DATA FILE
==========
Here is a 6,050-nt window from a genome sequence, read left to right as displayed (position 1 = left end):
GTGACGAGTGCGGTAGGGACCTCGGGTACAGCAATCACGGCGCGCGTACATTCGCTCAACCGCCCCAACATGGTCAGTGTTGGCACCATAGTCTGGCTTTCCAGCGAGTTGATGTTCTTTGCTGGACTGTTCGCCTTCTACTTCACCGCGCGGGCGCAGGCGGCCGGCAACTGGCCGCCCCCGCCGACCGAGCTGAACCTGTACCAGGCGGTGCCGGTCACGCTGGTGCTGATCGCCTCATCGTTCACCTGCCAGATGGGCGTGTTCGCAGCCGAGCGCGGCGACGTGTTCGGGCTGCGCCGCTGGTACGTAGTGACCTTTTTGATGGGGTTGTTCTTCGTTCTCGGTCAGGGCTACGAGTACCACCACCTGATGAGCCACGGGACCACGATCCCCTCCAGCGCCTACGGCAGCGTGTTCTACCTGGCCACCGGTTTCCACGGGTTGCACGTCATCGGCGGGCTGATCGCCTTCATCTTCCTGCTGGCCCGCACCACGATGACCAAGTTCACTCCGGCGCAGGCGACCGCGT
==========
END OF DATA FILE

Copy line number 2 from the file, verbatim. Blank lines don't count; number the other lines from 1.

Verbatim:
GTGACGAGTGCGGTAGGGACCTCGGGTACAGCAATCACGGCGCGCGTACATTCGCTCAACCGCCCCAACATGGTCAGTGTTGGCACCATAGTCTGGCTTTCCAGCGAGTTGATGTTCTTTGCTGGACTGTTCGCCTTCTACTTCACCGCGCGGGCGCAGGCGGCCGGCAACTGGCCGCCCCCGCCGACCGAGCTGAACCTGTACCAGGCGGTGCCGGTCACGCTGGTGCTGATCGCCTCATCGTTCACCTGCCAGATGGGCGTGTTCGCAGCCGAGCGCGGCGACGTGTTCGGGCTGCGCCGCTGGTACGTAGTGACCTTTTTGATGGGGTTGTTCTTCGTTCTCGGTCAGGGCTACGAGTACCACCACCTGATGAGCCACGGGACCACGATCCCCTCCAGCGCCTACGGCAGCGTGTTCTACCTGGCCACCGGTTTCCACGGGTTGCACGTCATCGGCGGGCTGATCGCCTTCATCTTCCTGCTGGCCCGCACCACGATGACCAAGTTCACTCCGGCGCAGGCGACCGCGT